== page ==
Adding Sensory Dimensions to Computing Jamie Zigelbaum
We interact with each other through Facebook, TV and iPhones—a world of pixels frozen behind a pane of glass. Jamie Zigelbaum, an interactive sculptor who works with contemporary materials, wants to break through that glass to better understand human interpretation and interaction.
“This whole digital world that we’re building around us is all accessed through gateways,” Zigelbaum explains, “and the interfaces for machines are the bridge and the bottleneck between how we communicate with each other and how we understand ourselves.”
After attending undergrad at Tufts, grad school at MIT and working with gestural interfaces in LA, Zigelbaum decided to continue his mission to cultivate the contemporary human experience.
“MP3s and video files and text documents and status updates—if you could feel those…how would that change the way we interact with the world?” Zigelbaum wondered. “If we could use more of our sense and our sensory experience, with computing, could that change how we understood it?”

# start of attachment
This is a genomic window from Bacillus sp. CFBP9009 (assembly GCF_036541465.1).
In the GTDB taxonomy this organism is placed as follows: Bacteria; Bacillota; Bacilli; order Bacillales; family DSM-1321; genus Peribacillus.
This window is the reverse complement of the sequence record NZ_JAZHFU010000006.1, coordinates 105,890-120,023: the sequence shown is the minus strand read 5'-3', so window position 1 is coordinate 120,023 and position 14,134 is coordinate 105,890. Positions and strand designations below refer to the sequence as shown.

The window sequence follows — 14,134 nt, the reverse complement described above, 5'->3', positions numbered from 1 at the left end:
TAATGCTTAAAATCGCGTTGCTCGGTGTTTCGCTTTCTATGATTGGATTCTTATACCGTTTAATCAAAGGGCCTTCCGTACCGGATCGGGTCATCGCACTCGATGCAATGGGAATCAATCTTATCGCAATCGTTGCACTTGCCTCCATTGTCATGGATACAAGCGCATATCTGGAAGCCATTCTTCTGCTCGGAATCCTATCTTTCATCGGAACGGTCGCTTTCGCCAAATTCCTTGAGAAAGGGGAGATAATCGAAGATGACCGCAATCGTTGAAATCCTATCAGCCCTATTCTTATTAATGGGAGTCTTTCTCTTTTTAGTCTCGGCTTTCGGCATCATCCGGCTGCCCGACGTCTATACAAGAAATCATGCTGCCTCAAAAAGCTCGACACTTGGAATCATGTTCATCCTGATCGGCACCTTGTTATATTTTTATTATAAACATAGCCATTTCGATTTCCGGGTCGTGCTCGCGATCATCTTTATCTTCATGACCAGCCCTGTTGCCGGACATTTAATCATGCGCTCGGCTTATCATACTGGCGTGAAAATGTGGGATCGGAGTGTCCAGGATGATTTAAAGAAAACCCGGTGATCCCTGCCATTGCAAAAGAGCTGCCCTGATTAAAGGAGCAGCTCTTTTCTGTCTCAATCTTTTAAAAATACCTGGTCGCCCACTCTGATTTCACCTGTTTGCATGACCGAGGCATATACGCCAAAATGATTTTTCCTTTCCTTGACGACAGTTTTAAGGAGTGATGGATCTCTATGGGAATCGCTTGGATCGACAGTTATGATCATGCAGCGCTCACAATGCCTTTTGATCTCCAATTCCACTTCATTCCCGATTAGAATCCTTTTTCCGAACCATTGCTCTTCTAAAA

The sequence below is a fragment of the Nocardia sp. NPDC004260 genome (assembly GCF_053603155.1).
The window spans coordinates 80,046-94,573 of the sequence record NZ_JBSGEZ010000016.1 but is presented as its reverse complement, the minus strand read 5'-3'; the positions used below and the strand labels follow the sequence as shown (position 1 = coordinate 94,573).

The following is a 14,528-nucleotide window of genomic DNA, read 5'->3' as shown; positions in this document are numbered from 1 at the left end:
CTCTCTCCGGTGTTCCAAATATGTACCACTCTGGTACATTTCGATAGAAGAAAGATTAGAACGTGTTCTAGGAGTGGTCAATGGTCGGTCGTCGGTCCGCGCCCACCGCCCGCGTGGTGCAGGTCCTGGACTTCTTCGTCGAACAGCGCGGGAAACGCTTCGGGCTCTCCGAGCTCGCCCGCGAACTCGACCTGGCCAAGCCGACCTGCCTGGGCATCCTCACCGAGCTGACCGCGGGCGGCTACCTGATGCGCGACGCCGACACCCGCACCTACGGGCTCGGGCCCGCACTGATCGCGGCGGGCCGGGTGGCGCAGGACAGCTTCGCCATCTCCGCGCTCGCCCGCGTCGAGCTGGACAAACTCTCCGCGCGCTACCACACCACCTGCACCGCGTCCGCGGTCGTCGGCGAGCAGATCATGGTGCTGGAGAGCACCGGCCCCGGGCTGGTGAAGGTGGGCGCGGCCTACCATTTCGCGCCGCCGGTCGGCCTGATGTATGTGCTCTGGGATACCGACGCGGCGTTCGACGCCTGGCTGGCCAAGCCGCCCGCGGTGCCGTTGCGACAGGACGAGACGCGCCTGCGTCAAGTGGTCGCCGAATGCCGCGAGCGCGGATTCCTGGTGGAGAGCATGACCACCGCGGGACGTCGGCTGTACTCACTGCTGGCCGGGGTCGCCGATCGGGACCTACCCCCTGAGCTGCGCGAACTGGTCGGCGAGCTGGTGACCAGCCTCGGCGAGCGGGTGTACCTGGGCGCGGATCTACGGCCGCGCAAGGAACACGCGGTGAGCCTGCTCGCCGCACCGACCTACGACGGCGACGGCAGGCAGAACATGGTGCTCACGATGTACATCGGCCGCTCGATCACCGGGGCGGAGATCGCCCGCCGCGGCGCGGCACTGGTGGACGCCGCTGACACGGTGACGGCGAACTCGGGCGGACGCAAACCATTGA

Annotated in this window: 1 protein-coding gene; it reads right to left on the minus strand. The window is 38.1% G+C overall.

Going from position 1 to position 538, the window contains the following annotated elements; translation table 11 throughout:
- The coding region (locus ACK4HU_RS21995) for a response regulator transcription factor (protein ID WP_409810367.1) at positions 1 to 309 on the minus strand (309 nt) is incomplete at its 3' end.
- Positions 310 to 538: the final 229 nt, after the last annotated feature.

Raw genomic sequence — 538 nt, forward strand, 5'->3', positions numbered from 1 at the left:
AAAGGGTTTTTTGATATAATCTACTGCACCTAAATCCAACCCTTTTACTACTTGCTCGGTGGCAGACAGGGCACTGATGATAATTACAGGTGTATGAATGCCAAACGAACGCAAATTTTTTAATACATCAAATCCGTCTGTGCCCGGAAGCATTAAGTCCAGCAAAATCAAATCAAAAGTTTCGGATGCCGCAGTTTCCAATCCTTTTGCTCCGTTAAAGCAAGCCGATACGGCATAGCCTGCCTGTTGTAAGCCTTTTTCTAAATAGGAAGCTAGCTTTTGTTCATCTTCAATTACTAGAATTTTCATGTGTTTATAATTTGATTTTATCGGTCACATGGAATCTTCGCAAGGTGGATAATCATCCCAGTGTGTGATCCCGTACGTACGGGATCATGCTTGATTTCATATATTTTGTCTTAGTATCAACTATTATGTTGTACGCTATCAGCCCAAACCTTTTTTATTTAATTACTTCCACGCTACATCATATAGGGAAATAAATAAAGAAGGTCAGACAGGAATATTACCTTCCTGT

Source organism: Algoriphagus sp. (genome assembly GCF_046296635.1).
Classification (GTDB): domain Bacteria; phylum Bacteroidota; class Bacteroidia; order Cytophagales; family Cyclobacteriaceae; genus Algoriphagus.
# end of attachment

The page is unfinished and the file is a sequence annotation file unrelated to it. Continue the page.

In light of this question, Zigelbaum and his co-worker Marcelo Coehlo worked on a project called “Reach,” a series of robotic jewelry boxes. The goal was to create an extension of the human body. People standing outside a jewelry store could wave a hand in front of a window, which directed a spotlight. When that spotlight fell upon a box, it would open to reveal the gleaming gem inside, allowing people to interact with the jewelry in a way they never had before—from beyond the glass.
And that’s just the beginning.
This bold and innovative TEDxBeaconStreet talk will change the way you see the world you live in. With a passion for blending human connection and technology, Zigelbaum manages to make us question our humanity, look into the future, and see the meaning in the pixels.
Learn more about Jamie Zigelbaum’s work at jamiezigelbaum.com.